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so i'm a litle confused over what the service endpoints and host base address is for. In all the examples i have walked through so far they talk about setting up the endpoints with the required bindings and you can normally navigate to those endpoints

Hoever when i use the following config to set up and host my service it only seems to expose the Hosts base address.

        <compilation debug="true" />
      <!-- When deploying the service library project, the content of the config file must be added to the host's
      app.config file. System.Configuration does not support config files for libraries. -->
          <service name="HostService.EvalService">
            <endpoint address="http://localhost:8080/basic"
              binding="basicHttpBinding" contract="HostService.IEvalService" />
            <endpoint address="http://localhost:8080/ws"
              binding="wsHttpBinding" contract="HostService.IEvalService" />
            <endpoint address="mex" binding="mexHttpBinding"
              name="mex" contract="IMetadataExchange" />
                <add baseAddress="http://localhost:8080/EvalsService" />
            <behavior name="">
              <serviceMetadata httpGetEnabled="true" />
              <serviceDebug includeExceptionDetailInFaults="false" />

Can someone explain this to me?

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up vote 28 down vote accepted

When you host the WCF service on IIS, the base address can only be the URL to the .svc file. If you specify any other base address, it's ignored. You can still specify the relative URI for your endpoints, such as address="basic" or address = "ws". Then the address on the endpoint becomes <URL to the .svc file>/basic and <URL to the .svc file>/ws in this case.

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Should i still be able to navigate to the endpoints? at the moment i can't – Ryan Burnham Aug 4 '11 at 23:47
You won't be able to navigate to the endpoints in the browser but the end points are still active and the client should be able to connect just fine. – Kiran Mothe Aug 7 '11 at 0:46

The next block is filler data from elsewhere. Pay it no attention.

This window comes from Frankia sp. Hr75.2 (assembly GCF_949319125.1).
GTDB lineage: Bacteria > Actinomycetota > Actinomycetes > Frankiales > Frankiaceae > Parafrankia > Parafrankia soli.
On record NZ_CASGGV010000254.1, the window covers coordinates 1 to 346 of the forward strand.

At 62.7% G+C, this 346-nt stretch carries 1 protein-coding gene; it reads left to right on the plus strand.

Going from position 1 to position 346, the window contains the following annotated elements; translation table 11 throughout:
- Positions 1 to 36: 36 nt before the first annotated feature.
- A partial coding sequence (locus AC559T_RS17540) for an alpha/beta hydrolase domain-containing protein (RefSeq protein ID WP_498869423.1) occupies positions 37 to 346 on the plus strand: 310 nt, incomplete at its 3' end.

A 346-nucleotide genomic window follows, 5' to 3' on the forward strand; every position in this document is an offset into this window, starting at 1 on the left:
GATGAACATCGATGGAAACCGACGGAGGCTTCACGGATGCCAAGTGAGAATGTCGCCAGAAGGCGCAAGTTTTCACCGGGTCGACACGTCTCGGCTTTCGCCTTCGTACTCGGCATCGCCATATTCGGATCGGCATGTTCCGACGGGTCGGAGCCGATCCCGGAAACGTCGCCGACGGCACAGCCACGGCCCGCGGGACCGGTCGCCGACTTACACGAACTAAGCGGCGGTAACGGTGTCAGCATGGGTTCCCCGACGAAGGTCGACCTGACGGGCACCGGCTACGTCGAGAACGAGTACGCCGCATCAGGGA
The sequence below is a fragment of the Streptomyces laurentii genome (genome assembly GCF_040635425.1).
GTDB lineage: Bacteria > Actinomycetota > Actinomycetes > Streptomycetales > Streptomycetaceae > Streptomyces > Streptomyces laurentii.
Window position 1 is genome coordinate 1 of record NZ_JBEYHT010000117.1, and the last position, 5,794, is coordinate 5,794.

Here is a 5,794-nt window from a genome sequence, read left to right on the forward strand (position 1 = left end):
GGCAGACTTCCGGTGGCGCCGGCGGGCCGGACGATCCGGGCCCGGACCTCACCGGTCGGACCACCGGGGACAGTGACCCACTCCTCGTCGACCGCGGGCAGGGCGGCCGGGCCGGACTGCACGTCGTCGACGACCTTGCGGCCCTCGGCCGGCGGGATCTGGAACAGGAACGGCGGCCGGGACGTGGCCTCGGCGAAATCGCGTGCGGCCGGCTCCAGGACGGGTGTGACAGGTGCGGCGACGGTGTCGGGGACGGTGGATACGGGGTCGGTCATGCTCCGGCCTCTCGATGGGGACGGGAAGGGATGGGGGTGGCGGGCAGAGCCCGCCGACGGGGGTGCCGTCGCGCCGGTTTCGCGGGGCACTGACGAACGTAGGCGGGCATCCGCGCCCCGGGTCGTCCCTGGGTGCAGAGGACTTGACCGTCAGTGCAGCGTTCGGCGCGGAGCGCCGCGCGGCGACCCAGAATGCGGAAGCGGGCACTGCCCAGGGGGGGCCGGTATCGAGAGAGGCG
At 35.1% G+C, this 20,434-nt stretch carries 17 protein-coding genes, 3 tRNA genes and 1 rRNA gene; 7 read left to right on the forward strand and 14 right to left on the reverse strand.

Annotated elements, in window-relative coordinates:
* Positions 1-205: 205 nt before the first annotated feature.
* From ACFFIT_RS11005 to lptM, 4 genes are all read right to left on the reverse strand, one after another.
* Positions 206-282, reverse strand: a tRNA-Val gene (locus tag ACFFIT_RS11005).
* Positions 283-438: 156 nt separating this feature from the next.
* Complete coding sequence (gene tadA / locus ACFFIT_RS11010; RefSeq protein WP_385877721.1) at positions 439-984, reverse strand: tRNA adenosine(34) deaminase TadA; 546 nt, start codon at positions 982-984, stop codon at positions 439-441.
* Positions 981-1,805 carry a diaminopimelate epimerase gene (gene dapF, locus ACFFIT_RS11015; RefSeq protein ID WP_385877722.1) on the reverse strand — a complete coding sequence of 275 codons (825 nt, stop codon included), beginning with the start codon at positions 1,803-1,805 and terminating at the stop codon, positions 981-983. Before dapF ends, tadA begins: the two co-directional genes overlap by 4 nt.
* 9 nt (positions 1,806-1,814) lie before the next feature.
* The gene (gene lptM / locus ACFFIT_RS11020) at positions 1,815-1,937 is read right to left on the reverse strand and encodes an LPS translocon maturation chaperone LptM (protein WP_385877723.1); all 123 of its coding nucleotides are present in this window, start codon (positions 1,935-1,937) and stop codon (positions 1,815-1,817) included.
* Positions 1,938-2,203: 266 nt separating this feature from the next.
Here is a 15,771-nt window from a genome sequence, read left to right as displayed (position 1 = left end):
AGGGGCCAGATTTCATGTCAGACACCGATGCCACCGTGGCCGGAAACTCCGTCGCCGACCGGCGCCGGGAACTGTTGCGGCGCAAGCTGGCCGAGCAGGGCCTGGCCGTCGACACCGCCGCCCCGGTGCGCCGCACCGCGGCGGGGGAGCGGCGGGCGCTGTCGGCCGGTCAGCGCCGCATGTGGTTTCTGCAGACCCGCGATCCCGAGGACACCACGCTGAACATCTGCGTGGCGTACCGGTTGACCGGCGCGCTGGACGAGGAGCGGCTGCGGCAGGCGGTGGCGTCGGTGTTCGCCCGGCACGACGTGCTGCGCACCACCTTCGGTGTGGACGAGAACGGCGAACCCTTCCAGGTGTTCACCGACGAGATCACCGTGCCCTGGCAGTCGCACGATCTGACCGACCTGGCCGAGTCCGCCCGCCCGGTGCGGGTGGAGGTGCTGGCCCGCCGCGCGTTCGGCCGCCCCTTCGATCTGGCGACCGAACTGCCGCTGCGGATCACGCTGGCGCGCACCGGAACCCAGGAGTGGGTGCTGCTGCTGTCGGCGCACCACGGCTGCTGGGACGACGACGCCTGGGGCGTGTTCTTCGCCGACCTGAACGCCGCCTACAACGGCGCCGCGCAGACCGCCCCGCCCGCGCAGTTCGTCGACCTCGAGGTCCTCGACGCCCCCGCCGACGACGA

I have no clue why MS doesn't state some of your bullets in their freakin documentation. – MSSucks Oct 21 '13 at 15:27

When you leave the endpoint address empty, it means that endpoint will simply use the corresponding base address for its endpoint address. Alternatively, you can configure the base address as the absolute path of your service, or as a better approach, write relative addresses for your endpoints.

When you host your services on IIS, service base address is determined by the IIS virtual directory along with the .svc file.

Suppose you have a file named calc.svc and you place it in a virtual directory that corresponds to 'http://localhost:8080/calcservice'. The base address for this service will be 'http://localhost:8080/calcservice/calc.svc'.

IIS forces your endpoints to use this base address determined according to your service deployment path. If you specify a different base address then the corresponding virtual directory, you'll get an exception.

Consider the configuration below;

            <service name="CalculatorService">
              <!-- base address determined by IIS virtual directory -->
              <endpoint binding="basicHttpBinding" contract="ISimpleMath"/>
              <endpoint address="secure" binding="wsHttpBinding" contract="ISimpleMath"/>
              <endpoint address="mex" binding="mexHttpBinding" contract="IMetadataExchange"/>

... the address of the first endpoint becomes the same as the base address ('http://localhost:8080/calcservice/calc.svc') since I left the endpoint address empty. The address of the second endpoint becomes the combination of the base address appended with "secure", like this: 'http://localhost:8080/calcservice/calc.svc/secure'. And the address of the "mex" endpoint is 'http://localhost:8080/calcservice/calc.svc/mex'. This can seem a bit strange to some people since the relative portion of the address is added to the right of the file name, but you have to remember that calc.svc is part of the base address so it has to work this way.

Though you can not navigate to the "../mex" or "../secure" URLs through browser, they are actually active and clients can consume these addresses.

Client behavior

Clients have no awareness of the service’s base address and have no need to support something similar on their side of the wire. As a result, you won’t find anything related to base addresses in the client-side object model or the configuration section. Clients simply choose a particular endpoint, which always comes configured with an absolute address, and that absolute address determines the address it will use during transmission.

Above information mostly extracted from Aaron Skonnard's excellent article on msdn. I strongly suggest you read it to get the fundamentals behind WCF addressing.

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when you use base address, you don't need to provide absolute URI for your endpoints, for example, you may use address="basic" in the endpoint configuration section, this means the address for that endpoint is http://localhost:8080/EvalsService/basic.

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